I recently asked the artist Alice Ladenburg to join the REDD Horizon project in Malawi. An artist? you ask. What is the point of an artist in a project that is looking at building capacity in forest monitoring in Malawi, one of the poorest countries in the world?
It is easy to dismiss “art” as a luxury. When feeding the hungry and treating the sick are at the top of the “to do” list, drawing pictures or installing some conceptual art piece would seem inappropriate. An (over) indulgence.
But this would be to reduce the issue to something too simplistic….
Within my science area (remote measurements of forests) it is easy to focus on the technical skills and competences that are required to get things done. It doesn’t matter if its geography students in Edinburgh, or forestry students in Malawi, its quite straightforward to list the “stuff” that they should know, or be able to do, to monitor the world’s forests. The difficult bit is knowing what else they need to know. The current challenges the world faces in terms of deforestation – and the associated issues of food, energy and water security, and climate change – will not be solved simply by measuring the forests and making maps (even though they are important pieces of the jigsaw). More than this, we urgently need innovative, holistic and practical solutions that will meet the needs of both the people who live with the forests, as well as those of us elsewhere in the world who rely on forests for the services they provide. And such innovation requires creativity.
So, can you learn how to be “creative”, or is that something you are born with? In fact, there is evidence to suggest we are all born with some capacity to be creative, but that we get this trained out of us as we grow up. Ken Robinson calls this skill, “divergent thinking” – the capacity to see questions in different ways, and to find multiple answers, not just one. He defines divergent thinking as something slightly different to creativity, but identifies it as a fundamental component of creative thinking and innovation.
My task as an educator and capacity builder is therefore to find ways to encourage and foster creativity across the board. In the West, if I ask you where people “learn” creativity, you may say Art School, or you may consider it innate, and unlearnable. If I ask you about innovation or invention, you might say that this is the role of science and technology in universities. I would argue that we need to make links across these groups as a strategy to build capacity in innovation – everywhere, not just in Malawi. Capacity to think creatively is as important as the capacity to process data.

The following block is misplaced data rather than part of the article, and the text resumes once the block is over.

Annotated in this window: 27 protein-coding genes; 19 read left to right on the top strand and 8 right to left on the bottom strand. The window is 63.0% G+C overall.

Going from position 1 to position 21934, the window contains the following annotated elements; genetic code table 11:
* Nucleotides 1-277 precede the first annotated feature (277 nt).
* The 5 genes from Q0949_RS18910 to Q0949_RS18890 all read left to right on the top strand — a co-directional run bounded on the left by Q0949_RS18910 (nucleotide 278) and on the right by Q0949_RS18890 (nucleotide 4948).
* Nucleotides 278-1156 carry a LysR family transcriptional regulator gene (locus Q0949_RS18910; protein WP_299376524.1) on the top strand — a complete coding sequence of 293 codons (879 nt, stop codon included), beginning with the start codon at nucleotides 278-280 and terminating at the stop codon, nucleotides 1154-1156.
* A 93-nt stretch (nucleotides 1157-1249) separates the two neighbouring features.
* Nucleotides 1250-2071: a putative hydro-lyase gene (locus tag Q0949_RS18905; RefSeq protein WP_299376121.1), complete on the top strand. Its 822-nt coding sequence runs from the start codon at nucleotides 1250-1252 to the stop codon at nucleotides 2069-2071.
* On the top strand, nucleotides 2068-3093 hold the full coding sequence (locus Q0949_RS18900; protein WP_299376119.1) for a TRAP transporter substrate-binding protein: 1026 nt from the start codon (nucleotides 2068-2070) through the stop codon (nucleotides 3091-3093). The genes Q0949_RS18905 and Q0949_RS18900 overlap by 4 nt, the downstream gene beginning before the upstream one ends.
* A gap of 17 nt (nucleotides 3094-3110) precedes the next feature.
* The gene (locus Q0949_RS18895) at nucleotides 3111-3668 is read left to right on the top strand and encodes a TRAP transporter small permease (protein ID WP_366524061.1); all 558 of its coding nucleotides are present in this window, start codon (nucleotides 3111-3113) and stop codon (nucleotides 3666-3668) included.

In fact, I don’t think science and art are as far apart as many people think. The best artists and the best scientist share much in common – insatiable curiosity; a desire to go beyond the established ways of thinking; an ability to see the world differently. Divergent thinkers.
So that is why I think it is important to have a project artist: we need as many people as possible to contribute to innovative solutions to deforestation. Creativity and divergent thinking are crucial capacities that must be developed and fostered amongst all participants. Artists are experts in creativity and divergent thinking.
I give the last word to Albert Einstein: “Imagination is more important than knowledge.”
For further reading:
- See the “Jambula!” post in this blog.
- Sir Ken Robinson’s TED talk on educational paradigms
- The project artist Alice Ladenburg and her blog.
- The REDD Horizon Project
- The Art & Science Collaborations, Inc, in New York
- The Playful Invention and Exploration Network
- The Art Science Collaborative in Edinburgh